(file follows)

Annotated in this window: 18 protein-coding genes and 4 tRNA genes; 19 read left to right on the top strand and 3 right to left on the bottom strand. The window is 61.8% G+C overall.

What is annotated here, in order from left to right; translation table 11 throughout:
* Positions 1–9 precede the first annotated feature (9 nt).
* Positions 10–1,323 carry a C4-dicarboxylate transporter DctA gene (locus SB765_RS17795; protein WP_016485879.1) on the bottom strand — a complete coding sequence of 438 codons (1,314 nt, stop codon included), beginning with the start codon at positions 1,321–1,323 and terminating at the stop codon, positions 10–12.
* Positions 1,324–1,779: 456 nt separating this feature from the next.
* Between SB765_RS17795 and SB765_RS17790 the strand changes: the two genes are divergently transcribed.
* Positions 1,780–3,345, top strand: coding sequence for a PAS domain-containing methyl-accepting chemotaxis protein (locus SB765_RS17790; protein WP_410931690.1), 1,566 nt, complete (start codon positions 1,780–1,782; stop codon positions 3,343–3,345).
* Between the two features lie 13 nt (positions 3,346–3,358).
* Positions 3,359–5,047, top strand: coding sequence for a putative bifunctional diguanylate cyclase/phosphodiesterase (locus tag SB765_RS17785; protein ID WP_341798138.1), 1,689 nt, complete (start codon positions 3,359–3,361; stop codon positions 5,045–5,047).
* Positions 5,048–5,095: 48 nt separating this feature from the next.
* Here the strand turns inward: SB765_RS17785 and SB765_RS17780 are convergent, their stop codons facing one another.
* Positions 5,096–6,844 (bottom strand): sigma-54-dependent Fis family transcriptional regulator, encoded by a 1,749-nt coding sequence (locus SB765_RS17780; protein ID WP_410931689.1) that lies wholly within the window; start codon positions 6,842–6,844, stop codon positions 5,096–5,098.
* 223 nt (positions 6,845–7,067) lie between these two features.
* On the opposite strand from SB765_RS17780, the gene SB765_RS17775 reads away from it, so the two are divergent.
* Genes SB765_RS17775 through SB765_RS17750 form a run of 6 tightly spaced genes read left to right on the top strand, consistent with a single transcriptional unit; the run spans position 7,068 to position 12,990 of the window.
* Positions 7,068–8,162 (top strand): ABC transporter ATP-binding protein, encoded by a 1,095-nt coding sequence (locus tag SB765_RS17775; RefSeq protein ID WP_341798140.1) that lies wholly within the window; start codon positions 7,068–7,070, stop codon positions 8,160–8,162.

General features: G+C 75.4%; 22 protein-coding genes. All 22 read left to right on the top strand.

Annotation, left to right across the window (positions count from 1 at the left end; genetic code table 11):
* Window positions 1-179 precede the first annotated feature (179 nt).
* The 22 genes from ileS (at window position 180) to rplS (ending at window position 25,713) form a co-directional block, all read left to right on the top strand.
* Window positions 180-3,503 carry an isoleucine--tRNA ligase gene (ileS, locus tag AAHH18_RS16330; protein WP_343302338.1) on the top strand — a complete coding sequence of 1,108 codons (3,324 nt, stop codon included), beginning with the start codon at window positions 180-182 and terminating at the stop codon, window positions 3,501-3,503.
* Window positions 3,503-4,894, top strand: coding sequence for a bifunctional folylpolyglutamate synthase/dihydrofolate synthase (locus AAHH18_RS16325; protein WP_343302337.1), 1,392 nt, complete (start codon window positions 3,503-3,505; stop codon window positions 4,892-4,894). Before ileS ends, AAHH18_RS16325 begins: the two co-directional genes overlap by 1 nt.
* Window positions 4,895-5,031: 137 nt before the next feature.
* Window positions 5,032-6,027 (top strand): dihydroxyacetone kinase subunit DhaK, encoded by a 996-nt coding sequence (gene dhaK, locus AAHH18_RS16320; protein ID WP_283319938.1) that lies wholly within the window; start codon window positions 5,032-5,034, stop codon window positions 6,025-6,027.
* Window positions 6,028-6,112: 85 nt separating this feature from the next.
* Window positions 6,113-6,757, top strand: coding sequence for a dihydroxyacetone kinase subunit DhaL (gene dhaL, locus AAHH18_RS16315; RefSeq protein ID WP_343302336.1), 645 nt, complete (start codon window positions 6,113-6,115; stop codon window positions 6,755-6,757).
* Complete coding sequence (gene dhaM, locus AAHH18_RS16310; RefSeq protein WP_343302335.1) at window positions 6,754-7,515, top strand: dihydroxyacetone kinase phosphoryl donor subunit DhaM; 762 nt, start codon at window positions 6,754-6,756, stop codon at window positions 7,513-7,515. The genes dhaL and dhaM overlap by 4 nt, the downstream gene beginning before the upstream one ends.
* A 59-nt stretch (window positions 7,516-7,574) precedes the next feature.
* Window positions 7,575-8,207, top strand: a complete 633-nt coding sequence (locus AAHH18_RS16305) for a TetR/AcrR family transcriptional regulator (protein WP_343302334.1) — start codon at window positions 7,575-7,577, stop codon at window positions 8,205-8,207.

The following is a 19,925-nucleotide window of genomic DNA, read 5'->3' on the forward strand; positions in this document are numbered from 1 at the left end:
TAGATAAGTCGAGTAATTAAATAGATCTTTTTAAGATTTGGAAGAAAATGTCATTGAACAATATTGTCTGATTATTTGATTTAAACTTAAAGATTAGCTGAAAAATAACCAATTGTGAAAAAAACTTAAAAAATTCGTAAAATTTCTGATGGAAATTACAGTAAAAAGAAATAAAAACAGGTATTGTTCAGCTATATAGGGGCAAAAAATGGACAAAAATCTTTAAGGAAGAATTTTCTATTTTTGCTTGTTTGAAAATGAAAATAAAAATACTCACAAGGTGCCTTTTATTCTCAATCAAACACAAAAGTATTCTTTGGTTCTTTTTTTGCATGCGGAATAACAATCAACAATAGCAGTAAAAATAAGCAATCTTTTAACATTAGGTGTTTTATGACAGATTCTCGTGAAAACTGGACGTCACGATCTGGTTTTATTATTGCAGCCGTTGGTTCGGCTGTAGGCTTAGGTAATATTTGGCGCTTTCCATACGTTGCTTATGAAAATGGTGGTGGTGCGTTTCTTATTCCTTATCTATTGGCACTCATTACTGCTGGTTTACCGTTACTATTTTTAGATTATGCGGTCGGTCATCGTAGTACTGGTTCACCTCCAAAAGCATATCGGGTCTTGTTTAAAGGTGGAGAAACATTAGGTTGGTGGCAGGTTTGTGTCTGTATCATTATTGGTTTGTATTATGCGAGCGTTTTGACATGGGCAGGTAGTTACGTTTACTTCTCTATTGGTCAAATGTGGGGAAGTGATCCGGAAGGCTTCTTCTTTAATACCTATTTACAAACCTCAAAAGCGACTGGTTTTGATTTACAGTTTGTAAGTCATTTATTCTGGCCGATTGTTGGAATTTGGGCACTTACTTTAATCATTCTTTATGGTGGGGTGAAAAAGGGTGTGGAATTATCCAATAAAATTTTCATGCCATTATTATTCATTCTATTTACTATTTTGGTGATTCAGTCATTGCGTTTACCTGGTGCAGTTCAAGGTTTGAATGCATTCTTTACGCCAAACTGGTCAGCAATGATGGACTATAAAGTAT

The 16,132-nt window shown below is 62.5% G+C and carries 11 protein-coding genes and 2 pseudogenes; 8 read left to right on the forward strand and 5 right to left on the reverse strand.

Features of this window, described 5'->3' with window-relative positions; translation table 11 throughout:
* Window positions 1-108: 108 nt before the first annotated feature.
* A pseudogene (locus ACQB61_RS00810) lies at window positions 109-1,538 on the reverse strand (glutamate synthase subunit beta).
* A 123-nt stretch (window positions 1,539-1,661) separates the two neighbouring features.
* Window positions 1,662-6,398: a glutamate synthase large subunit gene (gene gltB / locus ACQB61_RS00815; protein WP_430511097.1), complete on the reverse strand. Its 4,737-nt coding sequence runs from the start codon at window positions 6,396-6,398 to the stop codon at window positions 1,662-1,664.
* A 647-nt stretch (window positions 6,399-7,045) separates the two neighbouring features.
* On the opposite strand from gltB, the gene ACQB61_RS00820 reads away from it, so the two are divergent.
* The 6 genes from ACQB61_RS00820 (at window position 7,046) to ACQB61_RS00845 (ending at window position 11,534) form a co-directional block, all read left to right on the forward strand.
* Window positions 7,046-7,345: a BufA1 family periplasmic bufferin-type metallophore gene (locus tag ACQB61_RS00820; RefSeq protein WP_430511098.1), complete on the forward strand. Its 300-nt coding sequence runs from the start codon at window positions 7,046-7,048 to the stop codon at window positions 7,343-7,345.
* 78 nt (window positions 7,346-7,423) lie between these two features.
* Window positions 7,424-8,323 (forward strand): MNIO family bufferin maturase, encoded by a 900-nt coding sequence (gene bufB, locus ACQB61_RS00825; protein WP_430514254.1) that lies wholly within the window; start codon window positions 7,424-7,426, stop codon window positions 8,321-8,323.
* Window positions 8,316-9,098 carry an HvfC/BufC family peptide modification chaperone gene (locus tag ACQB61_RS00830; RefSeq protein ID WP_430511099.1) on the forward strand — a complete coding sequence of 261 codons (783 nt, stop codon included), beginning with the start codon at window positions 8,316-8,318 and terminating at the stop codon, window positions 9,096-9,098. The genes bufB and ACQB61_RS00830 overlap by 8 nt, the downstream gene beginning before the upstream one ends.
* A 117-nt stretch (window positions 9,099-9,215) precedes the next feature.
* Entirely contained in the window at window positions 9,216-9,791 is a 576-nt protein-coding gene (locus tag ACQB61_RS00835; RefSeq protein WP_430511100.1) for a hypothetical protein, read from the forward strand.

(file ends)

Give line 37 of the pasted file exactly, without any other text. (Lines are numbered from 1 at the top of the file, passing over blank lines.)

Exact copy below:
* Window positions 1,662-6,398: a glutamate synthase large subunit gene (gene gltB / locus ACQB61_RS00815; protein WP_430511097.1), complete on the reverse strand. Its 4,737-nt coding sequence runs from the start codon at window positions 6,396-6,398 to the stop codon at window positions 1,662-1,664.